Blue Jays look to make minor roster tweaks

Blue Jays look to make minor roster tweaks

TORONTO -- When Alex Anthopoulos heads to next week's Winter Meetings in Lake Buena Vista, Fla., he will find himself in a much different situation than a year ago.

Last winter, Anthopoulos attended his first Winter Meetings as general manager of the Blue Jays with a laundry list of things to accomplish. The 33-year-old was tasked with trading the face of the franchise -- right-hander Roy Halladay -- and had glaring holes to fill at shortstop and behind the plate.

This year, it's a much different scenario. The Halladay trade has been in the rearview mirror for a long time, and Toronto's roster is more in need of some minor tweaks than a dramatic overhaul.

"It may not be as clear as it was last year," Anthopoulos said of his team's biggest holes to fill. "It's a little more fluid, because the needs aren't the same. They're not as glaring. There's obviously needs, but the alternatives seem a little bit more open."

Last December, the Blue Jays needed to make a quick strike to fill holes at shortstop and behind the plate. The free-agent market wasn't deep at either position, and Anthopoulos realized if he wasn't aggressive early, then he might be left out in the cold later in the offseason.

His strategy proved effective, as he was able to secure the services of catcher John Buck and shortstop Alex Gonzalez. Buck enjoyed a career season in Toronto, while Gonzalez was eventually traded to the Braves for Yunel Escobar.

Now, with Escobar in place as the club's Opening Day shortstop and catchers Jose Molina and J.P. Arencibia under contract for 2011, Anthopoulos can afford to be patient as he evaluates his team's needs.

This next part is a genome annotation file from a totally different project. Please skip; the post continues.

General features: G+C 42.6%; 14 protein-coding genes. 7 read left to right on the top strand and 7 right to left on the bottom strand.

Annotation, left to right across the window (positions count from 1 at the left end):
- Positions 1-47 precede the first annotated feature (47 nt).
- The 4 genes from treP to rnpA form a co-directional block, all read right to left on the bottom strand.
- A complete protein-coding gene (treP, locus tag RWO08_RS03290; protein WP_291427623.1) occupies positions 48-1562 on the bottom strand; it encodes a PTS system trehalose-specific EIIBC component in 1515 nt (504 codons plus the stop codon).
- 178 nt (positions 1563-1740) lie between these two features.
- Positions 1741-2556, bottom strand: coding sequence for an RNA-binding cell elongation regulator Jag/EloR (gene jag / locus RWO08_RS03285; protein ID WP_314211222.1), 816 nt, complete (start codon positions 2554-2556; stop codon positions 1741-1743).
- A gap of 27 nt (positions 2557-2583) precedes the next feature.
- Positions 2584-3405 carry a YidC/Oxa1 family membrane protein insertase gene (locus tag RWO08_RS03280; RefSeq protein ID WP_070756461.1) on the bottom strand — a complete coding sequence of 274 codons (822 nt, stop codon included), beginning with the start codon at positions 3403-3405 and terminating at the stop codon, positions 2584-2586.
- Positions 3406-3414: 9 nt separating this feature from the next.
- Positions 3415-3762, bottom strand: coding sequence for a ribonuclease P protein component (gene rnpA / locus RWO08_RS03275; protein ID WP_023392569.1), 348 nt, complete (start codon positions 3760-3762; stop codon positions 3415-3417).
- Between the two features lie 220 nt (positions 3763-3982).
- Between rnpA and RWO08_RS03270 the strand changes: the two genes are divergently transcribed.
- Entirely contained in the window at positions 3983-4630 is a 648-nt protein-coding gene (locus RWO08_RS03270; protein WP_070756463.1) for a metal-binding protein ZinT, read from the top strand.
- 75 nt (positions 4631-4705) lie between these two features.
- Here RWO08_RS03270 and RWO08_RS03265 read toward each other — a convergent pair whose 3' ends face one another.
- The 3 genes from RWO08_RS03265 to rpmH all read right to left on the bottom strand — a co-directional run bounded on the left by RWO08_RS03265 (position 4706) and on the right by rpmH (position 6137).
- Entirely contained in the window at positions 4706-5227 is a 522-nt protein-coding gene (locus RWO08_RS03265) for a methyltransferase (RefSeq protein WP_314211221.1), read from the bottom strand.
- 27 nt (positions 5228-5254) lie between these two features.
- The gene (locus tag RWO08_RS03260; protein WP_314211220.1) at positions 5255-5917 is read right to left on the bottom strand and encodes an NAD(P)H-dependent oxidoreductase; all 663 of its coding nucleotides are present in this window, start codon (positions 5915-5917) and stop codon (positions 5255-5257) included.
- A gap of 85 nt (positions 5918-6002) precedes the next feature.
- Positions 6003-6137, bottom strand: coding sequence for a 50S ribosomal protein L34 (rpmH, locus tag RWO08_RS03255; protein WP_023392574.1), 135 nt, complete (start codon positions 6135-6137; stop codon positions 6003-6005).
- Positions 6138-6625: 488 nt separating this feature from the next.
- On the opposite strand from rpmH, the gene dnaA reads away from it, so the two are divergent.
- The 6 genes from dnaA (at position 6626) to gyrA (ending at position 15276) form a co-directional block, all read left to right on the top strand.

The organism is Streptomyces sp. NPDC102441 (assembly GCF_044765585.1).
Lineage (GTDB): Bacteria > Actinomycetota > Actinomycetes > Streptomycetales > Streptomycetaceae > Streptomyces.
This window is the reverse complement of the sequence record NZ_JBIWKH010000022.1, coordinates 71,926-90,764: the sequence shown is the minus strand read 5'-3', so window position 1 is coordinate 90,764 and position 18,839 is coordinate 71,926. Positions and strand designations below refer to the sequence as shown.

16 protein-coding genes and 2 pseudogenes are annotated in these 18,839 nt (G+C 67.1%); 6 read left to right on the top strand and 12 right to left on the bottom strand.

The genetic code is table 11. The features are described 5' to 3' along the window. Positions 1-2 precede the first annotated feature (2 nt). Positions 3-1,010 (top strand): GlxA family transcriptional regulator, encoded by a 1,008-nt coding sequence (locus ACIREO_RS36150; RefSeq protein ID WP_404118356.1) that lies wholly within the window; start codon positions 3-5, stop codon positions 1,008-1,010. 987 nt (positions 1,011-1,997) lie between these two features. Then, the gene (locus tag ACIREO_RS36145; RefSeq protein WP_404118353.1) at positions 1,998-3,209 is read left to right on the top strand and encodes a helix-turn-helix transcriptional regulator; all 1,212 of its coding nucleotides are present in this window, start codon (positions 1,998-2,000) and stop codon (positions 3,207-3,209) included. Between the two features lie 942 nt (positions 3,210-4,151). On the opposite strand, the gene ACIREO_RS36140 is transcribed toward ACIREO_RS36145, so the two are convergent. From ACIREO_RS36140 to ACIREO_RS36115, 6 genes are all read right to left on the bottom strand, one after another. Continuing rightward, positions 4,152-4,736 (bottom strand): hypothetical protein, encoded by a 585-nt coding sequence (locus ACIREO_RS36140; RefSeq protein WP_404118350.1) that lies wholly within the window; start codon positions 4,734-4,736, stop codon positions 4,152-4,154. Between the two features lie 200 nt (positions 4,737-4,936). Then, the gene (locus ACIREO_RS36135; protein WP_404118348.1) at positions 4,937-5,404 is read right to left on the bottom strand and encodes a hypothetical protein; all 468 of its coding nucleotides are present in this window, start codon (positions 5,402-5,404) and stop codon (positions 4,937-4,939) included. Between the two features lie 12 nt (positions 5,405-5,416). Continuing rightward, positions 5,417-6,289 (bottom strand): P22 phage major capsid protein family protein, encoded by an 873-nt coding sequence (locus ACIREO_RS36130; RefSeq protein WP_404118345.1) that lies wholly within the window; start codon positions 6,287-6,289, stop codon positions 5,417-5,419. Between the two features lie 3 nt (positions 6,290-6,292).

The most obvious area for improvement can be found in the bullpen. Relievers Scott Downs, Jason Frasor and closer Kevin Gregg are free agents and appear likely candidates to head elsewhere. Toronto offered all three arbitration and Anthopoulos previously stated they would all be welcomed back to the Blue Jays with open arms.

That scenario seems unlikely, though, as it's possible the relievers will receive multiyear offers that Anthopoulos decides he cannot match. If that happens, he will have to look elsewhere to fill holes at the back end of the bullpen. columnist Peter Gammons tweeted on Sunday that the Blue Jays have inquired about right-hander Jesse Crain. The 29-year-old free agent has a low-to-mid 90 mph fastball and posted a 3.04 ERA last season in Minnesota. He reportedly is open to the idea of re-signing with the Twins, but would also like an opportunity to close -- and will be forced to head elsewhere if that's the case.

Toronto seems like an unlikely fit for a premier closer such as Tampa Bay's Rafael Soriano, who is in line for a lucrative contract after leading the American League with 45 saves last season.

It's possible, though, that the Blue Jays will test the waters on guys like Kerry Wood and J.J. Putz, or reclamation projects such as former Rockies closer Manuel Corpas -- if their asking price is reasonable.

Regardless of which guys Anthopoulos decides to target, it's clear that filling at least one spot in the bullpen is one of his top priorities this offseason.